Palestinian auteur Elia Suleiman reached the apotheosis of his craft, voice, persona and formal bravado with his masterful third film The Time That Remains. Its deeply personal stories, with an ambitious historical tapestry as its backdrop, reminded me of Amoz Oz’ unforgettable memoir A Tale of Love and Darkness; its lively, ribald, irreverent, impressionistic evocations had glorious Felliniesque splashes from Amarcord; and these, along with its lacerating political satire, absurdist ironies, deadpan comic tableaux, existential melancholy, minimalist rigour, fierce dissent and heartbreaking reminiscences made it an enthralling work. Distilled from his father’s diaries, mother’s letters and his own memories, Suleiman structured the narrative arc along four timeframes spread across over half a century. It begins in 1948 with the fall of Palestine, leading to exodus, resignations, and ultimately arrest and torture of the resistance, including the dissident Fuad Suleiman. The setting then shifts to the 60s with Fuad leading a mundane life with his wife and 10-year old son Elia amidst neuroses, disillusionment and cultural impositions. The following segment finds Elia as a youth who must escape for subversive involvements while also grappling with his father’s mortality. And finally, in the present, he’s a lonely man who’s returned home from exile, silently observes his aged mother, reconnects with lost friends and witnesses the latest Infitada and stirring uprisings. The pointed political subversions aside, it was filled with hilarious, indelible moments – the Israeli military asking the same questions to Fuad everytime he’s out fishing; an eccentric, suicidal man sharing bawdy ideas for bringing down Israeli occupation; a young Elia reproached by the principal for calling the USA colonialist and imperialist; a tank’s gun barrel following a disinterested Palestinian guy; etc.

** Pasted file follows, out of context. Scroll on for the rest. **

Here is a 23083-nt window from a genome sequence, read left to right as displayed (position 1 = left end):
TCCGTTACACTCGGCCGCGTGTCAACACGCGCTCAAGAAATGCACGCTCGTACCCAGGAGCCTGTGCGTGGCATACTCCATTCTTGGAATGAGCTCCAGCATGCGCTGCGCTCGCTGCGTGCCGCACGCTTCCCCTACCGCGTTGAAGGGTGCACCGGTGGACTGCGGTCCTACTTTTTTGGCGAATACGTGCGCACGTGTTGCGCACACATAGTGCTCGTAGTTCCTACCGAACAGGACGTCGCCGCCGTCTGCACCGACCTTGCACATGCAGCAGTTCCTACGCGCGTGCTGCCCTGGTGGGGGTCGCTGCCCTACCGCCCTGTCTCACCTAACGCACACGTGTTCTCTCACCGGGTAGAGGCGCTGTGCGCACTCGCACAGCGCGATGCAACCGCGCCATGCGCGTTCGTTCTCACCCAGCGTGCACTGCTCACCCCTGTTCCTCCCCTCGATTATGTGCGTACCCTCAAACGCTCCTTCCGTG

Director: Elia Suleiman
Genre: Black Comedy/Political Satire/Film a Clef